eConsults: Telemedicine for our Neediest Populations

Two articles caught my eye today.  The first was an issue brief from the Commonwealth Fund, which focused on the strength of America’s premier primary care safety net: community health centers.  The article evaluated those health centers who had adopted the  Patient Centered Medical Home ( PCMH) model of care.  The study looks at the period from 2009 to 2013 and makes the observation that on almost all metrics, capability has improved dramatically  – except in providing access to specialty care. In particular for Medicaid and uninsured patients who make up 75% of the patient population, community health centers showed declines in obtaining specialist or subspecialist appointments and procedures.

s WSJ there was an article about Google’s investment in a health insurance startup.  The company will be giving free unlimited telemedicine services to their patients with phone access to a physician within 10 minutes.  A Google official noted “What we’re excited about is companies that can transform the cost curve through technology”.  There’s been lots of investment activity like this recently in telemedicine, mostly in the private sector.  Unfortunately, few of these investments are focused in on America’s most needy population, which is disappointing as change in this space has global implications.  Community Health Centers are often  left without financial capital, so we need to bring our intellectual capital to the table to see what we can accomplish.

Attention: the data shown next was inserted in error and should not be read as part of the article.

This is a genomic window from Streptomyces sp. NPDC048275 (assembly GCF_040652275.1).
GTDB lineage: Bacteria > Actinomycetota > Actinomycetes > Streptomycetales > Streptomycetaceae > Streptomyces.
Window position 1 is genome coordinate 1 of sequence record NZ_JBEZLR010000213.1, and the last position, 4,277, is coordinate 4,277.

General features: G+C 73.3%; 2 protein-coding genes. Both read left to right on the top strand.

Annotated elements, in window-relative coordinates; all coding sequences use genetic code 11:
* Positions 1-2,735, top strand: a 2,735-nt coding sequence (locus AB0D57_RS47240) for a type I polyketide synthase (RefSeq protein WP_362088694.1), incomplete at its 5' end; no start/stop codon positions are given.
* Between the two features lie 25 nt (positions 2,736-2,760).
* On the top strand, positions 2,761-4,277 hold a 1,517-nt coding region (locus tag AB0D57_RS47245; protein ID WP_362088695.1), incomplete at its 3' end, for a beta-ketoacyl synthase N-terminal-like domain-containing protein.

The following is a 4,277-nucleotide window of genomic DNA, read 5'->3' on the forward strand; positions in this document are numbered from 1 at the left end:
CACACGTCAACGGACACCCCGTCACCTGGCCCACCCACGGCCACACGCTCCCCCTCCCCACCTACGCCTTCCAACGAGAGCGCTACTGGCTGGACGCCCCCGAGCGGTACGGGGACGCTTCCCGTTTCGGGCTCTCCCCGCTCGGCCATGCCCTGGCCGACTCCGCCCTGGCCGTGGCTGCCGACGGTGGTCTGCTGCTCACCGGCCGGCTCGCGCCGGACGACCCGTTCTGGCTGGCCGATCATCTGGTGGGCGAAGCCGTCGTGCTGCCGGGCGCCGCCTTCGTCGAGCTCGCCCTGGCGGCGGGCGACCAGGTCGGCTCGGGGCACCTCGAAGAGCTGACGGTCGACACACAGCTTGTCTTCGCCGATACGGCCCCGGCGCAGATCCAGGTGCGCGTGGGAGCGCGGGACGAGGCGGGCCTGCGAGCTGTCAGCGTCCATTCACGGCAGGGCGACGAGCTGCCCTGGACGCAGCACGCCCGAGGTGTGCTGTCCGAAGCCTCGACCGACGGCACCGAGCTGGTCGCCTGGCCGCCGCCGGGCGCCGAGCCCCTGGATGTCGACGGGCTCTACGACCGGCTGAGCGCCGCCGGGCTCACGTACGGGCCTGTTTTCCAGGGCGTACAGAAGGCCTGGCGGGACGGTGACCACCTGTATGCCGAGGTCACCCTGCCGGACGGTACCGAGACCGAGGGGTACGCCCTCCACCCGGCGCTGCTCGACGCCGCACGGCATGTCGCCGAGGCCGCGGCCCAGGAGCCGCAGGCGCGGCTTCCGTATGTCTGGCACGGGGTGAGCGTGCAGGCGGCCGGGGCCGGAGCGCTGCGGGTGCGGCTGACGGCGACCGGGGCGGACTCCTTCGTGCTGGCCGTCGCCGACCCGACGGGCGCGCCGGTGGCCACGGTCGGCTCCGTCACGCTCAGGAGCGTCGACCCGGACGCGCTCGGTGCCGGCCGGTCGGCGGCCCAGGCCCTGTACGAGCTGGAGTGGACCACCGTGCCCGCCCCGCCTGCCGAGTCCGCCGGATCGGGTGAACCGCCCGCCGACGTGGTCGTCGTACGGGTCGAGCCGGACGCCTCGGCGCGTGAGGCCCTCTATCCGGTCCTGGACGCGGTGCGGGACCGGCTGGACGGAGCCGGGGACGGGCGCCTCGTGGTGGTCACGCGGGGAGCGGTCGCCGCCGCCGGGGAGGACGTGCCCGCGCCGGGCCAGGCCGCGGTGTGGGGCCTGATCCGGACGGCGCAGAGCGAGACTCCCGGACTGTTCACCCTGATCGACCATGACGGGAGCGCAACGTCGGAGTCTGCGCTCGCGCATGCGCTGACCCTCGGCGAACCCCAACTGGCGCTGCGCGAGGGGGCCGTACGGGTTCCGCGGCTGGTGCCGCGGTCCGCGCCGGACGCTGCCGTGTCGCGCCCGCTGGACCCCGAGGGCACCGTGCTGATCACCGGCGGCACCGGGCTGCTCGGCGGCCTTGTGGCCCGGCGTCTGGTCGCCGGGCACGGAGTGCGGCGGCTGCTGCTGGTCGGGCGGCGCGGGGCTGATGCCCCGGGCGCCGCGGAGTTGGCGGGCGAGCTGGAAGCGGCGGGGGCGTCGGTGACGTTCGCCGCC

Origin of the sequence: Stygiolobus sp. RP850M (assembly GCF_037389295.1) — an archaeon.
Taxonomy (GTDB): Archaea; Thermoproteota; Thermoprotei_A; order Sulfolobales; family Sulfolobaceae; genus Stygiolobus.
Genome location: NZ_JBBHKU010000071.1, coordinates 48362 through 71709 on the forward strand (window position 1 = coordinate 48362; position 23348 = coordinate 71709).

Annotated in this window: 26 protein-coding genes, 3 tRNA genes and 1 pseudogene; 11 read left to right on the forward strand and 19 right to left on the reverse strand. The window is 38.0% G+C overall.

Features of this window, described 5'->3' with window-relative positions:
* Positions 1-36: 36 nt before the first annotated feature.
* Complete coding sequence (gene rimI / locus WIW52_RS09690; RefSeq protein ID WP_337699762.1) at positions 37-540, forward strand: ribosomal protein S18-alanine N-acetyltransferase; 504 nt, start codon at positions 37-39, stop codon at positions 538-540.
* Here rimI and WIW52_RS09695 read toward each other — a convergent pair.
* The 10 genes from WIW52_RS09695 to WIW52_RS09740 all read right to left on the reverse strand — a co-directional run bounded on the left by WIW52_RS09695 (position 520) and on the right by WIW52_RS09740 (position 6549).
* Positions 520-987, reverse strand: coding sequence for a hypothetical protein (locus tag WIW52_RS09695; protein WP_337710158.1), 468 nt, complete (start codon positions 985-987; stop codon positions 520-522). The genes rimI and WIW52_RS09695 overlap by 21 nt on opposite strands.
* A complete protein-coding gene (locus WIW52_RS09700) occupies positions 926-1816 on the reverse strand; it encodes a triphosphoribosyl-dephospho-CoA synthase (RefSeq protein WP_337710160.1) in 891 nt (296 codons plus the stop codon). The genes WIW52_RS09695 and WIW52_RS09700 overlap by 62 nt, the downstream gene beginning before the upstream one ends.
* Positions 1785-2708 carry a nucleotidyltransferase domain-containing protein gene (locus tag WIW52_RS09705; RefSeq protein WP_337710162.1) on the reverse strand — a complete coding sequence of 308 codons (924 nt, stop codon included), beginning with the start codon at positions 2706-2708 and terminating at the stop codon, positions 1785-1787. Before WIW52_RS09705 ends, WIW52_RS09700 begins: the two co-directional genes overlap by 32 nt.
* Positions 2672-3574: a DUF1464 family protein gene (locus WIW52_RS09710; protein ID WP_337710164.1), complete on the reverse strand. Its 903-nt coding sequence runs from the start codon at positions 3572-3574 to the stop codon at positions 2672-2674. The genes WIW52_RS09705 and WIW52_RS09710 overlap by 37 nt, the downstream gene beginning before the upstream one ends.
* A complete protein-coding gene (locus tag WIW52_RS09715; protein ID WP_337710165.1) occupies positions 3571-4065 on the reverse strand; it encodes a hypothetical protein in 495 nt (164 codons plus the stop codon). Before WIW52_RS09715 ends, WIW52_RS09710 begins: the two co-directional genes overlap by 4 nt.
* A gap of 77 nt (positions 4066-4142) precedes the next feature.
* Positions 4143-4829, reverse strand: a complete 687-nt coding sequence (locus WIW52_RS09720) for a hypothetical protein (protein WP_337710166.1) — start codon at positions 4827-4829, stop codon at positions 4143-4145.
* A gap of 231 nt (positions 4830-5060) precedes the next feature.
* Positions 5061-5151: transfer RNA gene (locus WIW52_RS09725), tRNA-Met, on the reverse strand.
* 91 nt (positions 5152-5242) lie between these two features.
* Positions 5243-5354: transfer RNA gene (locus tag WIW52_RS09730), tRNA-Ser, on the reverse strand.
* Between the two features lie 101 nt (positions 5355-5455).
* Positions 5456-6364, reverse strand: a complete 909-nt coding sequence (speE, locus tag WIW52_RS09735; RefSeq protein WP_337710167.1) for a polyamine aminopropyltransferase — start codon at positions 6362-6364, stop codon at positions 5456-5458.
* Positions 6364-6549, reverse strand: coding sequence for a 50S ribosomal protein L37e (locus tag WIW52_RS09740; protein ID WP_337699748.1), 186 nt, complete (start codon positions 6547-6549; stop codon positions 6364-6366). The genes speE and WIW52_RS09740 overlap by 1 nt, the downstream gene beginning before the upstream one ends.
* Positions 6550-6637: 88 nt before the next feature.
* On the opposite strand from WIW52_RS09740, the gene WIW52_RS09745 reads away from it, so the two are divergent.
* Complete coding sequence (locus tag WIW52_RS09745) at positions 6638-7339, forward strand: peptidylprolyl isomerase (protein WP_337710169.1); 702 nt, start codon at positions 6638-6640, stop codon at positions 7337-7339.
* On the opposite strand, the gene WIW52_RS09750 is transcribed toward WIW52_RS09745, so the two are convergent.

At our Community Health Center, we’ve developed the Weitzman Institute, an organization dedicated to inspiring primary care innovation.  One of our initiatives is working on ways to use telemedicine to provide access to specialists for this population.  We are rolling out an eConsult network, initially in New England, and then across the country.  We start by sending the data and not the patient for the consultation. We’ve based this on the work of Dr. Mitch Katz, Director of the LA health county system.  Seven years ago, Dr. Mitch Katz spoke at our Weitzman Symposium about his pioneering work in San Francisco.

Soon after meeting Mitch we undertook a clinical trial with eConsults in Cardiology.  Our finding — that an initial specialist consultant screen provided substantial benefit to the patient, provider, and system — will be soon published in The Annals of Family Medicine. Most importantly our State Medicaid agency has recently agreed to reimburse us for the econsults.  Our hope is that their leadership will bring other state Medicaid agencies to the table.

We’d love to hear about your perspective on how to improve access to specialist care for those at community health centers – I can be reached at [email protected] or reach out to Dr. Daren Anderson, head of the Weitzman Institute, at [email protected]

This entry was posted in Weitzman. Bookmark the permalink.

Leave a Reply